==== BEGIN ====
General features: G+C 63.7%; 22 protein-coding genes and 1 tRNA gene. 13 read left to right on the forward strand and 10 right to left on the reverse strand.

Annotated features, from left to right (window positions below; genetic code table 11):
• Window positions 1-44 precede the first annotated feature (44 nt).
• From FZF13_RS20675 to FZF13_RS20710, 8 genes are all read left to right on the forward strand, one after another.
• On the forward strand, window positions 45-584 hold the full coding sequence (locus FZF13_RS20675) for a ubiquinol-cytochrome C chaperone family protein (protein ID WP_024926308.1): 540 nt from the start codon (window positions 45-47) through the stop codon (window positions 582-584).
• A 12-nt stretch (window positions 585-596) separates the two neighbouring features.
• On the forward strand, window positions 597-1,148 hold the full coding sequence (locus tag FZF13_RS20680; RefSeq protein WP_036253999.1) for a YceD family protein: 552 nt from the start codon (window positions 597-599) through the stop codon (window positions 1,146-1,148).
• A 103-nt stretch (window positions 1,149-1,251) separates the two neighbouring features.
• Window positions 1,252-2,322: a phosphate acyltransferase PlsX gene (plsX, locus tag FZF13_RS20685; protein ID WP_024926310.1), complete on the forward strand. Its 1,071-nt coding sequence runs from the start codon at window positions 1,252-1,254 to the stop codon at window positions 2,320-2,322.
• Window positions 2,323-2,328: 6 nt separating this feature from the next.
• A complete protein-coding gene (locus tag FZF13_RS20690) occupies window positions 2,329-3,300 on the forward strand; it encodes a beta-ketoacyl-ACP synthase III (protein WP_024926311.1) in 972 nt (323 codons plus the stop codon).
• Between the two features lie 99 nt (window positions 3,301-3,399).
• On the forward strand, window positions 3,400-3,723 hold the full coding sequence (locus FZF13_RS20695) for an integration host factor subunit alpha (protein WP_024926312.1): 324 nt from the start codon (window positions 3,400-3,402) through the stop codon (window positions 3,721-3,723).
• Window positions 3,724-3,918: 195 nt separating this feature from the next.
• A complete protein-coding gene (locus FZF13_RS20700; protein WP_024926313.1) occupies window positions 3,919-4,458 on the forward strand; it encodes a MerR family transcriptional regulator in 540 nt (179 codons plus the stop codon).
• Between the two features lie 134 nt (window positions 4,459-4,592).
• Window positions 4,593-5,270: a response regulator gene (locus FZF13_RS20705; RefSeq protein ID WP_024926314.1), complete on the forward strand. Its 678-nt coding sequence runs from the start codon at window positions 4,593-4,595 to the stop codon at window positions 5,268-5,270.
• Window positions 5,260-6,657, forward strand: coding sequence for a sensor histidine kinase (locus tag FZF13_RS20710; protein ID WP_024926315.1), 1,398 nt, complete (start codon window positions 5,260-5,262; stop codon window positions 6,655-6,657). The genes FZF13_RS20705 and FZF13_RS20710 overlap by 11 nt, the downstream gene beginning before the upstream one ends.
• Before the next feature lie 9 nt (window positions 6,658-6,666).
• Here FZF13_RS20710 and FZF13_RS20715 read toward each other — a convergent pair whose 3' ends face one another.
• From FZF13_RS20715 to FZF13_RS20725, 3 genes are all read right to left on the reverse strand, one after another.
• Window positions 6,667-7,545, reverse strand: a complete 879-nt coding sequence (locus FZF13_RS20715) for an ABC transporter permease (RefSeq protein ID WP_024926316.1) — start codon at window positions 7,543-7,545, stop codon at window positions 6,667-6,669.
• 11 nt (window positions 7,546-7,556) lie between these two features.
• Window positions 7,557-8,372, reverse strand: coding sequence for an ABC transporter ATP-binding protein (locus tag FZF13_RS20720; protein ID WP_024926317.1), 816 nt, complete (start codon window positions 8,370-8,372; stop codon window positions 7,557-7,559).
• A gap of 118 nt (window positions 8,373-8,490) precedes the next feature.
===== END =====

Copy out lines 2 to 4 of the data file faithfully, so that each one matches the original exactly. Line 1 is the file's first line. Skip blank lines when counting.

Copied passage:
Annotated features, from left to right (window positions below; genetic code table 11):
• Window positions 1-44 precede the first annotated feature (44 nt).
• From FZF13_RS20675 to FZF13_RS20710, 8 genes are all read left to right on the forward strand, one after another.